Earlier this year, Burlington lawyer Carl Lisman quietly registered a rather noteworthy trade name. It’s called “Vermont Cannabis,” and its purpose, according to the paperwork filed at the corporations division at the Vermont Secretary of State, is the “promotion of cannabis products.”

Peter Biello / VPR

This holiday season, many make long journeys to spend time with their families. For parents with children in the armed forces, such holiday reunions aren’t always possible. A group of military mothers are mending their empty nests by reaching out to veterans in need of a family of sorts — those who are homeless and living in transitional housing.

Angela Evancie / VPR

The prospect of single-payer health care in Vermont is no more, at least for now.

Gov. Peter Shumlin announced Wednesday that he is backing away from his signature policy push that would have made Vermont the first state in the nation with a publicly financed health care system overseen by state government. The governor now says that the taxes required to pay for such a system would simply be too much for Vermont to bear.

Gov. Shumlin came to the VPR studios to talk with host Alex Keefe about his decision and what comes next.

Jason R. Henske / AP

In less than two weeks, the Vermont Yankee nuclear power plant will enter its final shutdown. The Vernon reactor has generated electricity on the banks of the Connecticut River since 1972. It’s also generated public discord, litigation and mistrust. Officials on both sides hope that’s coming to an end, now that the plant is closing. But with decades of cleanup and decommissioning ahead, the saga of Vermont Yankee and the state is far from over.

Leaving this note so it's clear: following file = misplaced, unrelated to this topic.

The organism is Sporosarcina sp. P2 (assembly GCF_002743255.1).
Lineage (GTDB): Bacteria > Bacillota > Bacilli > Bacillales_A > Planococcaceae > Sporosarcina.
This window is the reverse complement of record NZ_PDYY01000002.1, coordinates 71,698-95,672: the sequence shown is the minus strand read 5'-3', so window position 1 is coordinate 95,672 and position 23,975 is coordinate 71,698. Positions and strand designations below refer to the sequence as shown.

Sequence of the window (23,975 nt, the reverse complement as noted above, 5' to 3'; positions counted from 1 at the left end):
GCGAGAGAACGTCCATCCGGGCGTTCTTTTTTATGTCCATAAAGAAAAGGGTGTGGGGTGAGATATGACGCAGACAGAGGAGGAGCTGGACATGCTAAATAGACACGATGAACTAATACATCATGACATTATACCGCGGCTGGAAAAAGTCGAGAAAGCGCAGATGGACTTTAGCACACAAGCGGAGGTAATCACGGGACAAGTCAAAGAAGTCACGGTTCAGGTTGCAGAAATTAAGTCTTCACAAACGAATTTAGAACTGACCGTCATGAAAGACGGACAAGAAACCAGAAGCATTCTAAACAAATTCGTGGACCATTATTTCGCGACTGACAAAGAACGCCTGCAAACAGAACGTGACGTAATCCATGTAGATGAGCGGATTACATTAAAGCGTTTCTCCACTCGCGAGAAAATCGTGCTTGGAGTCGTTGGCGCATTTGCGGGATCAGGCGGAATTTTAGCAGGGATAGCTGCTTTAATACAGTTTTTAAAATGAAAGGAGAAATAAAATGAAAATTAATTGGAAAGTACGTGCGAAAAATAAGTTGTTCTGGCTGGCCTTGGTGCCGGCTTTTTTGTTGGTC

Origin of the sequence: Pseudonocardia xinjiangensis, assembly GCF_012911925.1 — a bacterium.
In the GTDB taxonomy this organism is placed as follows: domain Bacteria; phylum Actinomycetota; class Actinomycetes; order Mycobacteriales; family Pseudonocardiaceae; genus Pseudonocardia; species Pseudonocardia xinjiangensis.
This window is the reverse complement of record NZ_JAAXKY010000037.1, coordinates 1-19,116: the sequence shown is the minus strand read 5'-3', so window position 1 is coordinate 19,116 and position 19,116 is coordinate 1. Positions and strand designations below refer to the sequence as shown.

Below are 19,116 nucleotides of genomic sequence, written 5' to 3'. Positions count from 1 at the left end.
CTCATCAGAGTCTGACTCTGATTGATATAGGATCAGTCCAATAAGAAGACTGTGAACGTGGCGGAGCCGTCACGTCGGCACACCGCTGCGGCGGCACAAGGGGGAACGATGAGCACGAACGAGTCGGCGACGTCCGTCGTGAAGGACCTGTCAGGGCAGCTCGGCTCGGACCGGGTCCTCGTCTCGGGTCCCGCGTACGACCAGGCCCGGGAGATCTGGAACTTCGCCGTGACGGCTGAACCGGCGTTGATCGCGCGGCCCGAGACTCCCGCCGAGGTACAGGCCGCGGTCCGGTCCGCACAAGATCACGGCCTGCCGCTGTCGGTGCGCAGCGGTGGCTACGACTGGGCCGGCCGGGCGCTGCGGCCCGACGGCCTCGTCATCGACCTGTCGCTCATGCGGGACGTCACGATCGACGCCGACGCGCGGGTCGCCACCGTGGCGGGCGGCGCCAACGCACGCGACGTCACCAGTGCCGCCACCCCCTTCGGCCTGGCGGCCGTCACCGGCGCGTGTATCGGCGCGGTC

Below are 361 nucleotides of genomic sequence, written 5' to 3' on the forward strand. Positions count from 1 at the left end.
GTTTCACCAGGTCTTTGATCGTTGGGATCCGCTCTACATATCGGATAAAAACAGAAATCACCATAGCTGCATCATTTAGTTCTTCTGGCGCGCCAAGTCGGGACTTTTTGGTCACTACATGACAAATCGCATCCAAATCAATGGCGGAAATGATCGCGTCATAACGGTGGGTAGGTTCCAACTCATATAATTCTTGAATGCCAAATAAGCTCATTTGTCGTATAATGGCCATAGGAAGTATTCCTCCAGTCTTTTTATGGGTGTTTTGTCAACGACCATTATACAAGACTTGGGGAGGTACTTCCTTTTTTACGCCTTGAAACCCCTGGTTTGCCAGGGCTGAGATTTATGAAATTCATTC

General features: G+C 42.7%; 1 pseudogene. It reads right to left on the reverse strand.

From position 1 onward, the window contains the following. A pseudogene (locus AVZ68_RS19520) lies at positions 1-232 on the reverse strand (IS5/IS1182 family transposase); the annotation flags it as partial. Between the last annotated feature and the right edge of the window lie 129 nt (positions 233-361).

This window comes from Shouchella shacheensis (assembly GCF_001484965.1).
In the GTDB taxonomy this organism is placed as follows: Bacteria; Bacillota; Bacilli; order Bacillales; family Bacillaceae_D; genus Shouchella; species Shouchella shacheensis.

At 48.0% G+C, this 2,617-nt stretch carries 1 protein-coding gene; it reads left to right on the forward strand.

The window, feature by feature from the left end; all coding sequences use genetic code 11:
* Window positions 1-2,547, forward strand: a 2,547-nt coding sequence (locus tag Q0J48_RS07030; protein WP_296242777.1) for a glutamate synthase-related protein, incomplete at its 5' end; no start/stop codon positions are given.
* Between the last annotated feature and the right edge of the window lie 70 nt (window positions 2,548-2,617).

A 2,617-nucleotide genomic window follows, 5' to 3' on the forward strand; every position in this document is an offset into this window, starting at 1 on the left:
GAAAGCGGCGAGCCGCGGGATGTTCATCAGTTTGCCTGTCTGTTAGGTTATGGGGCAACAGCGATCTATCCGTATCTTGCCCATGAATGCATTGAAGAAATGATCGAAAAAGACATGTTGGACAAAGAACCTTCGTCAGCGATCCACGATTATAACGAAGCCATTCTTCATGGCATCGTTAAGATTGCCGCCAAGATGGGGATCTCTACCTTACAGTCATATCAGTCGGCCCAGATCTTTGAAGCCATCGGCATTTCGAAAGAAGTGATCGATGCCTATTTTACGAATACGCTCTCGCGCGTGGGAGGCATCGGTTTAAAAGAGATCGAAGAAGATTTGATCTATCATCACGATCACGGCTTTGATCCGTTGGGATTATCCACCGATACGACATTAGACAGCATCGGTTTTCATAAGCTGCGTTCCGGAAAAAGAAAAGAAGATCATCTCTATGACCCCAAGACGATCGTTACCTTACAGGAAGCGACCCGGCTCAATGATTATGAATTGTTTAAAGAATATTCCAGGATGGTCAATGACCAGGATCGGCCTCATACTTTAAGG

Visitors to even the least restricted areas at Vermont Yankee must stop at the gatehouse and show their ID.

Jane Lindholm / VPR

One of the hallmarks of the holiday season for residents of northwestern Vermont is a vision of one of the SD Ireland concrete trucks rolling through town, decked out from head to tail gate in 25,000 Christmas lights.

Steve Zind / VPR

A century ago, home life in Vermont revolved around the wood burning cook stove. Meals were prepared, bread baked and hands warmed from the heat it produced. 

Stoves with names like Gold Coin, Priscilla and Charm Crawford may have faded into obscurity, but they still have an allure for some people, including Bill Wilber, who makes a living restoring them.